Washington's Fate Left in the Hands of Donovan McNabb's Redskins
The Washington Redskins haven't won a Super Bowl in 18 years.
During the subsequent seasons, Washington only made four additional playoff appearances (last time in 2007), and hasn't won the NFC Championship since.
After two disappointing seasons in 2008 and 2009, it's about time for the Redskins to become a threat in the NFL again.
Washington, D.C., needs a sports team that can compete.
The Capitals are nearly there in the NHL, though they were just eliminated from the Stanley Cup Playoffs in the first round. This is in spite of having the highest-scoring offense in the league and the best regular season record. The Wizards and Nationals have both performed badly in recent seasons as well.
With all of this disappointment, it's time for Washington to succeed in the NFL.
Daniel "Instant Gratification" Snyder has once again shuffled a coach with a Super Bowl or two under his belt into the Washington locker room. Some hailed it as the first move in rebuilding, while critics would liken this move to the Joe Gibbs situation a few years ago.
For Redskins fans, the initial conclusion was that there would indeed be rebuilding, perhaps a top quarterback choice in the draft, and maybe a season or two in the middle of the standings before the team might be able to compete.
Then, Donovan McNabb gets traded to the Redskins.
Amidst the Mike Shanahan hype, he declares that the Redskins aren't simply rebuilding. The Official Washington Redskins blog quotes Shanahan at the 2010 Draft party at FedEx Field saying, "[...] We've got one goal, and we've got it together, and that's to win a Super Bowl. And we will get it done."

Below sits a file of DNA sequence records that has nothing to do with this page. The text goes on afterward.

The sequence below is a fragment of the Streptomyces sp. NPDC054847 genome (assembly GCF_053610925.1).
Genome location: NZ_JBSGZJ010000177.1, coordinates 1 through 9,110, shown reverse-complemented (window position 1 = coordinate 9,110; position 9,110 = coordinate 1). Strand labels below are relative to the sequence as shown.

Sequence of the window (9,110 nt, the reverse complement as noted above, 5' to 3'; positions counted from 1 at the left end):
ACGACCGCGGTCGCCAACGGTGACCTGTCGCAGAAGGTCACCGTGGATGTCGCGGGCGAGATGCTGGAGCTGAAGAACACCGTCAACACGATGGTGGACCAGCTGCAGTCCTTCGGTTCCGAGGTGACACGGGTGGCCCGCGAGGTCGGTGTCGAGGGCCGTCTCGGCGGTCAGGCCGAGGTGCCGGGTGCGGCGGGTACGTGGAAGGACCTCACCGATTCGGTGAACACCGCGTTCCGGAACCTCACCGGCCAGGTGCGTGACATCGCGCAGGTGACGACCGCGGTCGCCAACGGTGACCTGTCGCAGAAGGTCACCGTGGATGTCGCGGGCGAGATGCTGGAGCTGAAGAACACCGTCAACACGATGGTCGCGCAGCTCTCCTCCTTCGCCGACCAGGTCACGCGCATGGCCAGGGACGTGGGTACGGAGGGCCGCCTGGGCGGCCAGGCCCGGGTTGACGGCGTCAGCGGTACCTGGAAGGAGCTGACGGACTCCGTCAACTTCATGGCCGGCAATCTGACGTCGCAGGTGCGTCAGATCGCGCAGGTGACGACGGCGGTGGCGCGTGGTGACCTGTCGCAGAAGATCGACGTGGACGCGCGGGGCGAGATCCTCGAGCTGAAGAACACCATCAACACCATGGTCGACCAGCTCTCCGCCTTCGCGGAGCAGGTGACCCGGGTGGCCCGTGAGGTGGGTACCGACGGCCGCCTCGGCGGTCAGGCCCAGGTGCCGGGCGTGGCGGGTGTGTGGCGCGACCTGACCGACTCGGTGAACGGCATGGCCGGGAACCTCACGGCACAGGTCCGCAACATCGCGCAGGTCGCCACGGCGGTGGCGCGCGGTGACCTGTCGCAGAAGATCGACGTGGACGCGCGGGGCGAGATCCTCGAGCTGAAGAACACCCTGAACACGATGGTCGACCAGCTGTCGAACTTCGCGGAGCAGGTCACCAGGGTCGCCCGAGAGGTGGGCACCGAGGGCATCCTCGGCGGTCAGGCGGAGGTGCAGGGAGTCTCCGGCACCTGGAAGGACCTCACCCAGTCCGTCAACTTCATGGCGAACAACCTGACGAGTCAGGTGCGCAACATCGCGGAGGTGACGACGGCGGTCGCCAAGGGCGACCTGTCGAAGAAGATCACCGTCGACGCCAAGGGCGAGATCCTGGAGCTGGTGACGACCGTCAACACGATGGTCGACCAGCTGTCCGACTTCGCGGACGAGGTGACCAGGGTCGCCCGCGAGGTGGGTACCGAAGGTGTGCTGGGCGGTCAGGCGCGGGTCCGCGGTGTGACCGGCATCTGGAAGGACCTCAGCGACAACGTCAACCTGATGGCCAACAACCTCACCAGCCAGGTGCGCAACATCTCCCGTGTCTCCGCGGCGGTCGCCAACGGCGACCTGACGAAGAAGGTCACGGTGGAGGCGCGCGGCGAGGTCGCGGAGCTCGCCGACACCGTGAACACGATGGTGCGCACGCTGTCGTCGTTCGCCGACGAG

Pretty ambitious stuff for a team that just went 4-12, no?
The 'Skins suddenly have a franchise quarterback, an experienced Super Bowl-winning coach, and the offensive coordinator who ran the best pass offense last year. They want to make a run at the big game.
It could actually happen, but the fate of the Redskins this year falls into McNabb's hands.
Shanahan has absolute faith in McNabb. He went along with what will go down in NFL history as one of the strangest trades ever to get the quarterback to Washington.
Then, he dumped former starter Jason Campbell, sending him to Oakland. Campbell could have been a solid person to have at backup (who believes in Rex Grossman, honestly).
Yet instead, Shanahan chose to clear things out and put all his faith on Donovan McNabb to lead his new Redskins to a Super Bowl victory.
In order to give the Redskins a shot, McNabb is going to have to play better than he ever has. He'll have to put all of that Philadelphia stuff behind him, adapt to the Shanahan's scheme, and play some of the best football of his career.
He also has to be a leader, to command his troops in the way Campbell never really did, and to inspire the team to play its best, too.
Mike Shanahan and company can only do so much. On the field, and even on the sideline, the players will look to McNabb to lead them to greatness.
It's a daunting task, to try and bring a 4-12 team into the playoffs, and even a Super Bowl.
But I think McNabb is up to the task.
He's been to the Super Bowl, but never won it, despite countless NFC Championships. This is a guy who, like the Redskins, has come close but not made it there.
Maybe together, this season, McNabb and the Redskins can do something amazing and achieve their mutual goal.
Washington, D.C., sports fans would surely thank them.
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